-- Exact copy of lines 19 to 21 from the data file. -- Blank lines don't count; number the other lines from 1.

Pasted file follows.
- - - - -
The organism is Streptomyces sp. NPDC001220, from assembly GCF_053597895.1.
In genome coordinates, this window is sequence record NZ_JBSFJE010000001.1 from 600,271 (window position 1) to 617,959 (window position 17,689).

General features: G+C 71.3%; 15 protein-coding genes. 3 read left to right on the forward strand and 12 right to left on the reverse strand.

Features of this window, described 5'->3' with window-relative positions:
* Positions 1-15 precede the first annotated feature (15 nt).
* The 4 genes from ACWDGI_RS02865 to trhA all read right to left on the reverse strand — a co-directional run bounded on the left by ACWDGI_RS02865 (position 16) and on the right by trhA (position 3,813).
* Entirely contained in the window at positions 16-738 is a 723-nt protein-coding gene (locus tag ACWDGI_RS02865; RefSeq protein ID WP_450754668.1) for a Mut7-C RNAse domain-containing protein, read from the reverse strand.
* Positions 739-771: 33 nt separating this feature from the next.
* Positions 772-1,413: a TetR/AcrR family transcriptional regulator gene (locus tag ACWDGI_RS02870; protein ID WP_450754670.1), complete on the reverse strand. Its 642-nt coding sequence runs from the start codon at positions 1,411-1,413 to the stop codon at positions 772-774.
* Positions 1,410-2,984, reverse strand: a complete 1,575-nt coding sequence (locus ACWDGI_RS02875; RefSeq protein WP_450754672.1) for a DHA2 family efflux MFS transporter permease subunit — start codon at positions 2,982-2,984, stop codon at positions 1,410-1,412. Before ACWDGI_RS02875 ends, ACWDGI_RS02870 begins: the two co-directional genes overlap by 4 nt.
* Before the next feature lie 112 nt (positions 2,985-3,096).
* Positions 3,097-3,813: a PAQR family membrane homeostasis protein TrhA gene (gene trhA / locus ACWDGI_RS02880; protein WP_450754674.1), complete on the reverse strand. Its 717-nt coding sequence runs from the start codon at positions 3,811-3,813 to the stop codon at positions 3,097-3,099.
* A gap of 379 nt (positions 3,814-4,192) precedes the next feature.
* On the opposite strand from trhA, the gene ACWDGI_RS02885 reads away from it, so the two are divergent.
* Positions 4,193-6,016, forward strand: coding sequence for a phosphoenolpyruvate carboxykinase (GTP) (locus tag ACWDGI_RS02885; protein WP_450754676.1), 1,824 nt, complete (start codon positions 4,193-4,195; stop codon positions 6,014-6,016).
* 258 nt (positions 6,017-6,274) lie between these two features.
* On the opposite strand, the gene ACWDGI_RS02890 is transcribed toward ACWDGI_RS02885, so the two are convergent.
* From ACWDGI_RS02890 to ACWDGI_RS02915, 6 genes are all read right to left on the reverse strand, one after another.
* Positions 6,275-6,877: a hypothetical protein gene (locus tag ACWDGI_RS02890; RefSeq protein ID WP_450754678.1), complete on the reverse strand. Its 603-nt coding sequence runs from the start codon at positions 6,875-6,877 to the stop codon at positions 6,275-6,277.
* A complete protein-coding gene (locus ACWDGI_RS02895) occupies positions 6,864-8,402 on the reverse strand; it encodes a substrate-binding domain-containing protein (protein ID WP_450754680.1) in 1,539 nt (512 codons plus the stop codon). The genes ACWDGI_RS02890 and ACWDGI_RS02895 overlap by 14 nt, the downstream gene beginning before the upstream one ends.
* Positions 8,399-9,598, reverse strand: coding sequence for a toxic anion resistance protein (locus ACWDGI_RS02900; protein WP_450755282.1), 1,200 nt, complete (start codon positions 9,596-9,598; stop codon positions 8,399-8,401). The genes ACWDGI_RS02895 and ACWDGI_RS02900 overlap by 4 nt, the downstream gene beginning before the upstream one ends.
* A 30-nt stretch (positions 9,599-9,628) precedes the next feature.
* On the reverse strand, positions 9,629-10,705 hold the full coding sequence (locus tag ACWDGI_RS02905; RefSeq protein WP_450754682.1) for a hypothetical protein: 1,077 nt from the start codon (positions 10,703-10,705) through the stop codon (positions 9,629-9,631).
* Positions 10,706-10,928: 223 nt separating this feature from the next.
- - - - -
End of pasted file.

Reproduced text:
* Positions 6,275-6,877: a hypothetical protein gene (locus tag ACWDGI_RS02890; RefSeq protein ID WP_450754678.1), complete on the reverse strand. Its 603-nt coding sequence runs from the start codon at positions 6,875-6,877 to the stop codon at positions 6,275-6,277.
* A complete protein-coding gene (locus ACWDGI_RS02895) occupies positions 6,864-8,402 on the reverse strand; it encodes a substrate-binding domain-containing protein (protein ID WP_450754680.1) in 1,539 nt (512 codons plus the stop codon). The genes ACWDGI_RS02890 and ACWDGI_RS02895 overlap by 14 nt, the downstream gene beginning before the upstream one ends.
* Positions 8,399-9,598, reverse strand: coding sequence for a toxic anion resistance protein (locus ACWDGI_RS02900; protein WP_450755282.1), 1,200 nt, complete (start codon positions 9,596-9,598; stop codon positions 8,399-8,401). The genes ACWDGI_RS02895 and ACWDGI_RS02900 overlap by 4 nt, the downstream gene beginning before the upstream one ends.